I’ve been inspired by Rahburt, of Yelling Quietly. Several times, I’ve started to comment on his blog and tell some of my Robert-nesses. But I’m wordy, so I brought it all here.
Do you know the song Fifteen Animals? I posted it just before this. I’ve got a few Bobs in my life.
I live with Roberts. Not one, but three. I married the first one, (he’s the second) and kept my promise to name our firstborn after him (he’s the third.) And then, my father-in-law moved in (and he’s the first.) All the same name, all at the same address, and all with the same health insurance. I do not recommend it.
lol Our doctor’s office will robo-call us and say, “Robert has an appointment. Enter the health record number to hear the details.” If I frickin knew WHICH Robert they wanted, I might be able to do so.
My standard answer to, “May I speak to Robert?” has become, “I’m his wife, may I help you?” It confuses people, but less than asking “Which Robert?” and often gives me enough information for me to figure out which Robert they want.
My Robert is legally blind, my father-in-law is going deaf, and my son was just diagnosed on the autism spectrum. I won’t label them blind, deaf, and dumb (Too rude, ‘cuz Bobby’s NOT dumb, he just has some trouble talking and he’s definitely NOT stupid.) But I can laugh at the joke as I deal with the frustration that occurs daily in my household.
BTW, I’m buying at least three of these bracelets, because it’s quite appropriate in this household and just based on reading your blogs, I’m happy to share a little.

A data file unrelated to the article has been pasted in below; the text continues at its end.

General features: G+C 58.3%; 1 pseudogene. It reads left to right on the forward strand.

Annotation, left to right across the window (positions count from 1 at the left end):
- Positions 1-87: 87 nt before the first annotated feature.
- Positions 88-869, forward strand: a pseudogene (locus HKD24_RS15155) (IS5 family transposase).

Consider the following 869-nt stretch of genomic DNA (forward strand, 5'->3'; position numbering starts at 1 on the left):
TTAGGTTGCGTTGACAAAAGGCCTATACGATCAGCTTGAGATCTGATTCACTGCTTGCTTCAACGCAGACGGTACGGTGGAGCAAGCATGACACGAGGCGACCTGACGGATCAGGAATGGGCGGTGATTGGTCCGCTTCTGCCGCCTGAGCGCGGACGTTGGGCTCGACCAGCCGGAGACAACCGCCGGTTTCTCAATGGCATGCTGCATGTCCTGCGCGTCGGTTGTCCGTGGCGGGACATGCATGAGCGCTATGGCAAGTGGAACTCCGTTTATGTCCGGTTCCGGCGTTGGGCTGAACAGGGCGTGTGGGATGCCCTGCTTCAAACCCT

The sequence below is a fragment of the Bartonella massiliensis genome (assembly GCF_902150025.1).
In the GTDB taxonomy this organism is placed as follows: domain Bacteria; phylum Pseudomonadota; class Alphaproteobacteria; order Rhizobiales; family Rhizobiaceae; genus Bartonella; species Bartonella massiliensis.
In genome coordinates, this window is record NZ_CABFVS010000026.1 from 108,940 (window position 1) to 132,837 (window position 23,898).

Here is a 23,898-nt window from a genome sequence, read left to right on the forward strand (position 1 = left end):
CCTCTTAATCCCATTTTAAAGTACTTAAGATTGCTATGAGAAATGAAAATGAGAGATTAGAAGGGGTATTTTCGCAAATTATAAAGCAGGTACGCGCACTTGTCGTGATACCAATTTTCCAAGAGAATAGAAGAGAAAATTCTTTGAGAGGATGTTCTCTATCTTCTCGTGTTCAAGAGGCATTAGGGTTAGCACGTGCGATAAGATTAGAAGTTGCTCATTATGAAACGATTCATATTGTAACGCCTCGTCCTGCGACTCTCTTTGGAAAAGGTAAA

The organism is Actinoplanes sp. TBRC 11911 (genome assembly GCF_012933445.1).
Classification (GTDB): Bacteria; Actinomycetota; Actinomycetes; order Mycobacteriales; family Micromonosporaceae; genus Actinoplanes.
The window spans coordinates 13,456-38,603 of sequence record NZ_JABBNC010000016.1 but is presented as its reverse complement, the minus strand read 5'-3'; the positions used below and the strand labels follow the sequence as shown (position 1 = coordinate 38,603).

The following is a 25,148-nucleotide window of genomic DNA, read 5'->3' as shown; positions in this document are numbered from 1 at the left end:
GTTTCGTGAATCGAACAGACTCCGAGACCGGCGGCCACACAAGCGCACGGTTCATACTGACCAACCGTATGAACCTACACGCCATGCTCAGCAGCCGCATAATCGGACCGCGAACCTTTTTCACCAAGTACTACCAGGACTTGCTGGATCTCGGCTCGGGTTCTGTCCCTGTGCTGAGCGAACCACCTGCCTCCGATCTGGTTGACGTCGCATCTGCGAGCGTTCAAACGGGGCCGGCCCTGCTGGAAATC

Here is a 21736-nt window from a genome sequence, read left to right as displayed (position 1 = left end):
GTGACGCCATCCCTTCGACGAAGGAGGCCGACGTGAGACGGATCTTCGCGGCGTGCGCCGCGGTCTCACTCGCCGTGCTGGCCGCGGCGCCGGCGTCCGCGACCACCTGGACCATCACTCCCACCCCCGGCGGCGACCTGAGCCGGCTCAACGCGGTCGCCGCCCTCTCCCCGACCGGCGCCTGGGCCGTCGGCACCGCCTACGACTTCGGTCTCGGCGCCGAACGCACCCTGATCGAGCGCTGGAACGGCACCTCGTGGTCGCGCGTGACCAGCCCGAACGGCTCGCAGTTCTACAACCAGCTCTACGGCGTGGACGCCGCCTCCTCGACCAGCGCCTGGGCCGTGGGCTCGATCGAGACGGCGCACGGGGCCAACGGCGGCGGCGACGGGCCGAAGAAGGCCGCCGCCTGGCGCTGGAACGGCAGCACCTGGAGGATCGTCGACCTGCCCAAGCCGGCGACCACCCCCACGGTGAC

Rahbert, you said, “Sometimes I’m scared I’m fighting a fight I can’t win.” And I wanted to give you a big hug. You touched me. We all feel that way. I know that I feel that way daily. I’m sure it’s not as in-your-face as yours is.
I work hard to quickly move my focus elsewhere, it’s something I cope with. I have my own medical issues that occasionally wreak havoc, and I could, and sometimes do, easily spin on what ifs.
Life is precious and fragile, it’s also messy and painful and frustrating. Sometimes it’s full of joy, sometimes it sucks rocks. I don’t know why we each chose the challenges we have, but I believe that I knew it before I got this body and stepped into this life. It doesn’t make the challenges any easier, but they’re mine and there’s something I need to learn through experiencing them.
Things changed in my life when I realized that fear and worry causes me to miss the good stuff. Fear can save your life and it can steal it from you, too. Life is uncertain, in the meantime, I’m enjoying the ride as best I can.
My perspective tends to be that NO ONE wins. Life…no one’s getting out alive. I’ve come to believe that any appearances of winning are often illusions and delusions. It’s perfectly okay to create them, it can be more fun, but it’s no more right than any other way.
Do you know Abraham-Hicks and the Law of Attraction? She says, “You can’t get it wrong, and you’ll never get it done.” That’s not about hopelessness, it’s about the perfectly, imperfect, ever-changing experience that we call life. It’s about releasing the expectation that you can’t be happy until you get it right and/or you get it done.
The Law of Attraction works for me. That philosophy helped me to learn about releasing fear and allowing the joy and miracle of right NOW. It feels like the more I stay in this state of gratitude and joy, the more things work out for me. Problems have been unravelling and solutions appearing.
I still have moments of contrast, I’m still quite human and get frustrated and pissed off and do stupid things. But they are becoming easier to cope with, I recover faster, and move on quicker.